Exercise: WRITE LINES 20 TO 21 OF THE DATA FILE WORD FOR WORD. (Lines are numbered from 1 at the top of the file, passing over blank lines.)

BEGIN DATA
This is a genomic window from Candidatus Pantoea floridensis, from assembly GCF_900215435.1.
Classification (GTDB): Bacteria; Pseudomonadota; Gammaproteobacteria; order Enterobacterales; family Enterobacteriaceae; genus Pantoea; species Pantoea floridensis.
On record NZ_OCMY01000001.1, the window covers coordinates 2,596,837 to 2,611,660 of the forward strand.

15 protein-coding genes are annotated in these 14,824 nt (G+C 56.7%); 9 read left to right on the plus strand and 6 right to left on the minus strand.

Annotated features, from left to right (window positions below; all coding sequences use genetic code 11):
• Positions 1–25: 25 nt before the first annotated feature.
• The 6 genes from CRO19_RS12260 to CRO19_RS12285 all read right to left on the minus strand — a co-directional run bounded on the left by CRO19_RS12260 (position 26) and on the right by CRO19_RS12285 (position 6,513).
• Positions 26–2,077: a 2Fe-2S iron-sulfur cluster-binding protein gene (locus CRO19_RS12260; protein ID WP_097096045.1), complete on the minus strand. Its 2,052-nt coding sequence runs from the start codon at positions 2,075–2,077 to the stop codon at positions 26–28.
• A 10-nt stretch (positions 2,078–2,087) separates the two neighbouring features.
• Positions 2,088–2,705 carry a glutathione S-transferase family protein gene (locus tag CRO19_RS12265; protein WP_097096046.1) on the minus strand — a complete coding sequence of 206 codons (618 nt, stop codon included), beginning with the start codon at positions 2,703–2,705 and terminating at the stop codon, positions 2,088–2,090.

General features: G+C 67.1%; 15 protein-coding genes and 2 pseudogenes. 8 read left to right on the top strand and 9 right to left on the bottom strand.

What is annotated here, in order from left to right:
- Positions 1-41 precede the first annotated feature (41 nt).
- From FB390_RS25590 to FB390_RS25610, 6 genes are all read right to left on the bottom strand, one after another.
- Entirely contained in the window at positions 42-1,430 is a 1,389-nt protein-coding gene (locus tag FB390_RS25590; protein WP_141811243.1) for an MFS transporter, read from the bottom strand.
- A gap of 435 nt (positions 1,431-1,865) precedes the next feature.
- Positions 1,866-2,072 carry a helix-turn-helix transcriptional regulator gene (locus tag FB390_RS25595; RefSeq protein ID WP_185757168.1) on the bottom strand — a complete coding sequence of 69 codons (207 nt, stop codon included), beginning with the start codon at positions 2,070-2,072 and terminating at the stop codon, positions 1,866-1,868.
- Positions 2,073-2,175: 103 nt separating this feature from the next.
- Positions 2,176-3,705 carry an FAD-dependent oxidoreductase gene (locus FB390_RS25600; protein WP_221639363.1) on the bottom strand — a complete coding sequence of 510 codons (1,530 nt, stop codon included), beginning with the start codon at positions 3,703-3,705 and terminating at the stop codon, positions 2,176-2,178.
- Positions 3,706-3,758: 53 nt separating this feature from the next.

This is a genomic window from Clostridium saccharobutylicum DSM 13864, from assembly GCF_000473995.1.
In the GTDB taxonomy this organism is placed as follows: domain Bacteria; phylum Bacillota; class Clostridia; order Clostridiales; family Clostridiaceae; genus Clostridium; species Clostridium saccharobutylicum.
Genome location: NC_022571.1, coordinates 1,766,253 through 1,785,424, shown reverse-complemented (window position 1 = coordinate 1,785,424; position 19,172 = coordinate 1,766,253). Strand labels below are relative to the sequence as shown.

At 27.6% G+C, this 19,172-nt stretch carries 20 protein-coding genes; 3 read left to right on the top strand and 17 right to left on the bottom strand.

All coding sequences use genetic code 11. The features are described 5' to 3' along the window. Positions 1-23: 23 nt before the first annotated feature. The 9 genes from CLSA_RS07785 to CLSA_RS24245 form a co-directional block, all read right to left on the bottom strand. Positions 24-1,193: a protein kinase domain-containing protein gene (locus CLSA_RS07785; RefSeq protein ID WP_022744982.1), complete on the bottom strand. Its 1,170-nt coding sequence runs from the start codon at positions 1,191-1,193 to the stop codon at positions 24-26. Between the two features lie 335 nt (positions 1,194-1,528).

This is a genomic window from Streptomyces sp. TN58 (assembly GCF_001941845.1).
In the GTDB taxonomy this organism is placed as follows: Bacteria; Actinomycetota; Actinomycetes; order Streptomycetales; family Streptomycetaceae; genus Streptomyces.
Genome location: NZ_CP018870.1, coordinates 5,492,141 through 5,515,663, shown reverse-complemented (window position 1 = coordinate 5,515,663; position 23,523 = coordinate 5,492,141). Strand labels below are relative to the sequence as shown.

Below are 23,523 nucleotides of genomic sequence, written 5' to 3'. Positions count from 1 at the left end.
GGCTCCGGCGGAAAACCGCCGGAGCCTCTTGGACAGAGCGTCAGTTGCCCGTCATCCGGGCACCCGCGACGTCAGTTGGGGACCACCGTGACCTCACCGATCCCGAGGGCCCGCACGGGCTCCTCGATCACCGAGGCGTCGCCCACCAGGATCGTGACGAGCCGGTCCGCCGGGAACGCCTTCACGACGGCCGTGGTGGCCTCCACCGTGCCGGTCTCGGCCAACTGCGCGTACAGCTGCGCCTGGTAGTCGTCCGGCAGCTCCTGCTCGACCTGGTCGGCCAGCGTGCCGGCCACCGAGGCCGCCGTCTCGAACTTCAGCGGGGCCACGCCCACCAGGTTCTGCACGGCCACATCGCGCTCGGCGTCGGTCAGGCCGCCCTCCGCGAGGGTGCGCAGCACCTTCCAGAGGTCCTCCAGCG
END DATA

- Positions 3,706-3,758: 53 nt separating this feature from the next.

This is a genomic window from Clostridium saccharobutylicum DSM 13864, from assembly GCF_000473995.1.